5.
Radiology ; : 190406, 2019 Oct 15.
Artigo em Inglês | MEDLINE | ID: mdl-31617796

RESUMO

Background The differential diagnosis of progressive supranuclear palsy (PSP) and Lewy body disorders, which include Parkinson disease and dementia with Lewy bodies, is often challenging due to the overlapping symptoms. Purpose To develop a diagnostic tool based on diffusion tensor imaging (DTI) to distinguish between PSP and Lewy body disorders at the individual-subject level. Materials and Methods In this retrospective study, skeletonized DTI metrics were extracted from two independent data sets: the discovery cohort from the Swedish BioFINDER study and the validation cohort from the Penn Frontotemporal Degeneration Center (data collected between 2010 and 2018). Based on previous neuroimaging studies and neuropathologic evidence, a combination of regions hypothesized to be sensitive to pathologic features of PSP were identified (ie, the superior cerebellar peduncle and frontal white matter) and fractional anisotropy (FA) was used to compute an FA score for each individual. Classification performances were assessed by using logistic regression and receiver operating characteristic analysis. Results In the discovery cohort, 16 patients with PSP (mean age ± standard deviation, 73 years ± 5; eight women, eight men), 34 patients with Lewy body disorders (mean age, 71 years ± 6; 14 women, 20 men), and 44 healthy control participants (mean age, 66 years ± 8; 26 women, 18 men) were evaluated. The FA score distinguished between clinical PSP and Lewy body disorders with an area under the curve of 0.97 ± 0.04, a specificity of 91% (31 of 34), and a sensitivity of 94% (15 of 16). In the validation cohort, 34 patients with PSP (69 years ± 7; 22 women, 12 men), 25 patients with Lewy body disorders (70 years ± 7; nine women, 16 men), and 32 healthy control participants (64 years ± 7; 22 women, 10 men) were evaluated. The accuracy of the FA score was confirmed (area under the curve, 0.96 ± 0.04; specificity, 96% [24 of 25]; and sensitivity, 85% [29 of 34]). Conclusion These cross-validated findings lay the foundation for a clinical test to distinguish progressive supranuclear palsy from Lewy body disorders. © RSNA, 2019 Online supplemental material is available for this article. See also the editorial by Shah in this issue.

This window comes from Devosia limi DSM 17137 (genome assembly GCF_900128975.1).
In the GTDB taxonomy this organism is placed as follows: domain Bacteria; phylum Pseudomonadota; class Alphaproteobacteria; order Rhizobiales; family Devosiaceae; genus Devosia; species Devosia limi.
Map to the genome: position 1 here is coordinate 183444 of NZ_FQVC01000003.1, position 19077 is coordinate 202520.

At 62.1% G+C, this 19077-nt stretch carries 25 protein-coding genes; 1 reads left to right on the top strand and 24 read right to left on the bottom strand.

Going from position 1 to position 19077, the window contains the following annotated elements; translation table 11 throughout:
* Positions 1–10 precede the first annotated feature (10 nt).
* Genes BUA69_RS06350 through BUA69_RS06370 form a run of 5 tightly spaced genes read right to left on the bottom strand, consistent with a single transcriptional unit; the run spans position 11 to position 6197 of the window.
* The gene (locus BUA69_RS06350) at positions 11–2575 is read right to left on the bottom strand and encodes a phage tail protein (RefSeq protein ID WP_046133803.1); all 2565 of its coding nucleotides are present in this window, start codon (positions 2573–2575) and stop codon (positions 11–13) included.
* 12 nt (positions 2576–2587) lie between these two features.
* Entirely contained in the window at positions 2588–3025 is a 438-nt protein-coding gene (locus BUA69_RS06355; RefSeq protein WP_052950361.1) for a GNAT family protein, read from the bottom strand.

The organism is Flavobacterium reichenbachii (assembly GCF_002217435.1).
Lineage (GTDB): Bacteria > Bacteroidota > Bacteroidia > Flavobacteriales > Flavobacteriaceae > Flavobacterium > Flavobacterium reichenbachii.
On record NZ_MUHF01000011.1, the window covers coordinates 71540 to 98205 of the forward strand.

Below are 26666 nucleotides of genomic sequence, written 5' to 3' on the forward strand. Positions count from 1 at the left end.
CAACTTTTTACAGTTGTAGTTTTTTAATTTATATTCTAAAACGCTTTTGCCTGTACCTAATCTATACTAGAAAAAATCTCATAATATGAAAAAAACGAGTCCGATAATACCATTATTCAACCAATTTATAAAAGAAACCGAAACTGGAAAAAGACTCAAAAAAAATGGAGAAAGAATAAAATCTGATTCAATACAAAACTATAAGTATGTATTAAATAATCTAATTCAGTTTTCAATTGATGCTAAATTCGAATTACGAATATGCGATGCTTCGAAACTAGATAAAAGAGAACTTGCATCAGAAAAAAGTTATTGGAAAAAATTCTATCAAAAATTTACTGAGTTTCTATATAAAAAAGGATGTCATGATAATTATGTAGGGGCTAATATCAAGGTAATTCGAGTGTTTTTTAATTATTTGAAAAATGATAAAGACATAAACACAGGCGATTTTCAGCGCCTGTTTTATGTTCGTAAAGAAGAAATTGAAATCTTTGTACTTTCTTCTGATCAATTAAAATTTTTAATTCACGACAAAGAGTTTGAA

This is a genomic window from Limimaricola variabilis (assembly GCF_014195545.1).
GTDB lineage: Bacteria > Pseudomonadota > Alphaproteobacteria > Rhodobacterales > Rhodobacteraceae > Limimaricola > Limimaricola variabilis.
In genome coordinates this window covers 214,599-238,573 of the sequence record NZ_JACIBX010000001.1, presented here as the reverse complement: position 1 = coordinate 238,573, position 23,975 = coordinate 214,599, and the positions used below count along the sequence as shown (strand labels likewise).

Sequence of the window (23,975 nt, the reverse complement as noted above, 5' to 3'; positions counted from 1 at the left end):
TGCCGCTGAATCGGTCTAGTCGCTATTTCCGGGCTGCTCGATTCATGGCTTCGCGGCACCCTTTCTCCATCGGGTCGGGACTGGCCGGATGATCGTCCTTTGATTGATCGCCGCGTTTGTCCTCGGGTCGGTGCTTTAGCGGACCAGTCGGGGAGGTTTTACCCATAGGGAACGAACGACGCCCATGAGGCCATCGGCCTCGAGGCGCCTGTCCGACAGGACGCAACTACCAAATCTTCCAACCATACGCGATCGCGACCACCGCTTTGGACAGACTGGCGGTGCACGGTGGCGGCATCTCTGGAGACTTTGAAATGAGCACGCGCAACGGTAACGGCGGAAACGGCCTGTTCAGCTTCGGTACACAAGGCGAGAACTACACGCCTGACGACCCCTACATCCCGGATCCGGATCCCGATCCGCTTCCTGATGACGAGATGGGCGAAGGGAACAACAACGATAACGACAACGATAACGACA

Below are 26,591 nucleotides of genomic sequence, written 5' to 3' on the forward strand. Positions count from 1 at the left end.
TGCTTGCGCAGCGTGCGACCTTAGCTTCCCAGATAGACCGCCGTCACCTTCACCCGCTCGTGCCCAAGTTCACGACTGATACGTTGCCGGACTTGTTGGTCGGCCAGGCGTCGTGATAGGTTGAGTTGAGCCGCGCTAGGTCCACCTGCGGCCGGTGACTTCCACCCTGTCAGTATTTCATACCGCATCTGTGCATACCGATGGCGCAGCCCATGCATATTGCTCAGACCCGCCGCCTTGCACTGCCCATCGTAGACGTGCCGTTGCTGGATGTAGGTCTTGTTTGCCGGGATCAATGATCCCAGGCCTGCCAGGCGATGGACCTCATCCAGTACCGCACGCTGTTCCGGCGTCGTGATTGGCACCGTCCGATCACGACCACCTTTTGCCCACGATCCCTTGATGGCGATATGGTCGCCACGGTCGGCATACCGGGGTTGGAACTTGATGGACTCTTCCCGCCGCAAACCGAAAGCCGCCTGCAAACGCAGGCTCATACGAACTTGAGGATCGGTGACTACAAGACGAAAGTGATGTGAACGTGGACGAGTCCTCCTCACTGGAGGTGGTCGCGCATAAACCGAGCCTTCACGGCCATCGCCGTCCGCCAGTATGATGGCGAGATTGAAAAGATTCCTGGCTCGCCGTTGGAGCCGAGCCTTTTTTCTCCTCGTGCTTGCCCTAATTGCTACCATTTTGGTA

6.
PLoS Med ; 16(10): e1002931, 2019 Oct.
Artigo em Inglês | MEDLINE | ID: mdl-31603904

RESUMO